A GUIDE TO WORKING WITH WOMEN IN CRISIS
The written Japanese kanji expression for ‘crisis’ is composed of two characters. Taken separately, one means 'opportunity,' the other means 'danger.' Crisis can thus be a time of danger or vulnerability that offers an opportunity for change and growth.
Fear is contagious, and many women in crisis have enough fear bottled up to last a lifetime. By reacting to a woman's fear emotionally you might limit your own ability to think clearly. The best ways to combat your fear are to be well-informed on procedures and resources, know yourself and learn to gauge your own emotional reactions, and get to know the woman you are working with so you can help her separate objective reality from her immediate sense of fear.
LET WOMEN DECIDE THEIR OWN PACE FOR CHANGE
Allow women you are helping to decide on their own plan of action. Some women in crisis have never recognized their own resources. Others have lost touch with their resources. Respect and believe in women's capacity to change and grow.
EXPLAIN ALL KINDS OF INFORMATION THOROUGHLY
Don't assume that women know about their rights or available services. Don't talk down to women, but do be thorough in explaining information about your services and other community resources. If a woman looks or sounds confused, ask if she has any questions. Listen to her. Remember that she is her own best expert on her situation.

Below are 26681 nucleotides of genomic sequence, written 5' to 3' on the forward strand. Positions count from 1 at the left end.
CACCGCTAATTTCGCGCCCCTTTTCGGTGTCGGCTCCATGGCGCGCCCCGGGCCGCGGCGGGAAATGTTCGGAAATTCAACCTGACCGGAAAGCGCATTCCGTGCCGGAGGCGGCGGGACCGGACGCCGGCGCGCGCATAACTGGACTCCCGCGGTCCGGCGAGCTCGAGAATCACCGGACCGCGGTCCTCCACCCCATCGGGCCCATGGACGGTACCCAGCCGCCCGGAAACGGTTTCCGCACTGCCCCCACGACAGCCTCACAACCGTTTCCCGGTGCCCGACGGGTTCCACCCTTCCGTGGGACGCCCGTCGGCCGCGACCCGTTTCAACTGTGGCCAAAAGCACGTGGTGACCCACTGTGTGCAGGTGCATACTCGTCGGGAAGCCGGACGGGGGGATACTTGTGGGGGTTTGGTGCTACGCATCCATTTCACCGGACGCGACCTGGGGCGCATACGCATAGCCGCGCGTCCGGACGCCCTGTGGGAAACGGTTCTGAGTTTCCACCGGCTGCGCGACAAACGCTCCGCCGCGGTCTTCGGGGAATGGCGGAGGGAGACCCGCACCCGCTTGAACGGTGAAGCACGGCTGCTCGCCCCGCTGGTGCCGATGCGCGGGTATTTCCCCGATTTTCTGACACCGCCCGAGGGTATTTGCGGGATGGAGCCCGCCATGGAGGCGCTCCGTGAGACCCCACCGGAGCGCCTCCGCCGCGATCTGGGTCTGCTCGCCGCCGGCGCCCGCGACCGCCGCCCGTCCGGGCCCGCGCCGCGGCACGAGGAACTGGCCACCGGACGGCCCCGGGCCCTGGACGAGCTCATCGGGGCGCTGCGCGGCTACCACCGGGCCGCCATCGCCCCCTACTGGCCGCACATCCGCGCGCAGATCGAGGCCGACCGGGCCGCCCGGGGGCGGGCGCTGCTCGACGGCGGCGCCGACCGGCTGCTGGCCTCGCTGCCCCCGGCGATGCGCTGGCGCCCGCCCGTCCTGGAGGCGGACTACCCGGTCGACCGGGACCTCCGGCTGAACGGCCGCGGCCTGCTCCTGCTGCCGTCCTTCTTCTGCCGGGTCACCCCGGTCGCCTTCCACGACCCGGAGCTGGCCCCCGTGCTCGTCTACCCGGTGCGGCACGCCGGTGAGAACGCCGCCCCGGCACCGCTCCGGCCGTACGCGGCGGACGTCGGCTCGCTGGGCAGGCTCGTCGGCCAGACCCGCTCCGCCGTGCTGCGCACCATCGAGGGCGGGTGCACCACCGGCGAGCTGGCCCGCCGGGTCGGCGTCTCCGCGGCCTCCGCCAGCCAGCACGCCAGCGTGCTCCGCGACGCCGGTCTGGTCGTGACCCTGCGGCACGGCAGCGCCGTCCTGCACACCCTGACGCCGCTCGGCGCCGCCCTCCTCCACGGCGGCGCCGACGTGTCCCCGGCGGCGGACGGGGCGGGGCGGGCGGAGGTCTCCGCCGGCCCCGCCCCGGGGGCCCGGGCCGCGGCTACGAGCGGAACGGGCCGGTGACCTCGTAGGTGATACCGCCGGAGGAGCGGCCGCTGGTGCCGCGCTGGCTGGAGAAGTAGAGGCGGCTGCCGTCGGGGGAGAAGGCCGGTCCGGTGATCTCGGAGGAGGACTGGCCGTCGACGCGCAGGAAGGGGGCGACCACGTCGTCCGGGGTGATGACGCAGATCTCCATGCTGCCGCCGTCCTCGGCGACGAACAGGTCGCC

DO NOT IMPOSE YOUR OWN VALUES
This does not mean you cannot express concern about a woman's choices if you believe she is in danger. It does mean you must be careful not to reject her even if you disagree with her behavior. Understanding the dynamics of domestic violence can help you avoid anger and despair when women struggle with decisions about ending a violent relationship or "giving it one more try."
ENCOURAGE EACH WOMAN TO ACCEPT RESPONSIBILITY FOR HER FUTURE
There might be a tendency for you to want to do things for her that she can do for herself. Even though you can and should help her; she will become stronger and more self-sufficient as she assumes responsibility for her own life.
DON'T CONVEY DISAPPOINTMENT IF A WOMAN RETURNS TO AN ABUSIVE RELATIONSHIP
She will have enough conflicts about her decision. She might feel like she is failing you. You can point out your concerns about her safety while still accepting her. Respect her decision and remind her that you are available if she needs you in the future.
BE ABLE TO TOLERATE YOUR OWN ANGER AND THE WOMAN'S ANGER
Have some personal outlets for your anger, anxiety and frustrations. You will be better equipped to help women in crisis if you can avoid "burn out' and overwhelming stress. Talk to other staff members or domestic violence program advocates if you need help dealing with your anger or a woman’s anger about the violence she has survived.
MINIMIZE EDUCATIONAL, SOCIAL AND ECONOMIC DIFFERENCES AS MUCH AS POSSIBLE
Avoid focusing on your own personal history. However, if you are distant, the woman you are trying to help might feel hurt. Strive for a comfortable balance. Answer her questions about you with a minimum of detail and turn the conversation back to her life. Convey warmth, respect and concern.
Publication: “The Nature and Dynamics of Domestic Violence - A Framework for Understanding” by MCADV – The Missouri Coalition Against Domestic Violence